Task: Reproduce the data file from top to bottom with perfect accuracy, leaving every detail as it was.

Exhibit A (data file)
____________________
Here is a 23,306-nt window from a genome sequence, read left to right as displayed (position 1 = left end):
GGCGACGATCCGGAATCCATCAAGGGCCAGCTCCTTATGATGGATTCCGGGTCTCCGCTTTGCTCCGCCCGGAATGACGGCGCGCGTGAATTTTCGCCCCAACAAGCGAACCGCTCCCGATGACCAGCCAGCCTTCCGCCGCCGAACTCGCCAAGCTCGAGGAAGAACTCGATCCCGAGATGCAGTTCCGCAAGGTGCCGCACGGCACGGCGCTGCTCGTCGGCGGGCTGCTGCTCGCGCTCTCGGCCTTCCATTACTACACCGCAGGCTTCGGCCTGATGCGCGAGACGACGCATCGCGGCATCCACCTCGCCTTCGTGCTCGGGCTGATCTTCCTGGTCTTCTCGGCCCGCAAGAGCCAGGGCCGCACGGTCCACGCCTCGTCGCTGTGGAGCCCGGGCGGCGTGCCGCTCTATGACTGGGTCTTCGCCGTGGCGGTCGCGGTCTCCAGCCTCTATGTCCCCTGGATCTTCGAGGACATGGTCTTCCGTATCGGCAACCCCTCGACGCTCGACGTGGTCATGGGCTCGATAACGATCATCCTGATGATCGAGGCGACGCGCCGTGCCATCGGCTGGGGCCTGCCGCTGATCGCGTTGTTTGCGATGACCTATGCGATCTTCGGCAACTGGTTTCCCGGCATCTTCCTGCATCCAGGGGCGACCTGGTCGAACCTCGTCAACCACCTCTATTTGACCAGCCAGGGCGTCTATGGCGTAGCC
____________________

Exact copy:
Here is a 23,306-nt window from a genome sequence, read left to right as displayed (position 1 = left end):
GGCGACGATCCGGAATCCATCAAGGGCCAGCTCCTTATGATGGATTCCGGGTCTCCGCTTTGCTCCGCCCGGAATGACGGCGCGCGTGAATTTTCGCCCCAACAAGCGAACCGCTCCCGATGACCAGCCAGCCTTCCGCCGCCGAACTCGCCAAGCTCGAGGAAGAACTCGATCCCGAGATGCAGTTCCGCAAGGTGCCGCACGGCACGGCGCTGCTCGTCGGCGGGCTGCTGCTCGCGCTCTCGGCCTTCCATTACTACACCGCAGGCTTCGGCCTGATGCGCGAGACGACGCATCGCGGCATCCACCTCGCCTTCGTGCTCGGGCTGATCTTCCTGGTCTTCTCGGCCCGCAAGAGCCAGGGCCGCACGGTCCACGCCTCGTCGCTGTGGAGCCCGGGCGGCGTGCCGCTCTATGACTGGGTCTTCGCCGTGGCGGTCGCGGTCTCCAGCCTCTATGTCCCCTGGATCTTCGAGGACATGGTCTTCCGTATCGGCAACCCCTCGACGCTCGACGTGGTCATGGGCTCGATAACGATCATCCTGATGATCGAGGCGACGCGCCGTGCCATCGGCTGGGGCCTGCCGCTGATCGCGTTGTTTGCGATGACCTATGCGATCTTCGGCAACTGGTTTCCCGGCATCTTCCTGCATCCAGGGGCGACCTGGTCGAACCTCGTCAACCACCTCTATTTGACCAGCCAGGGCGTCTATGGCGTAGCC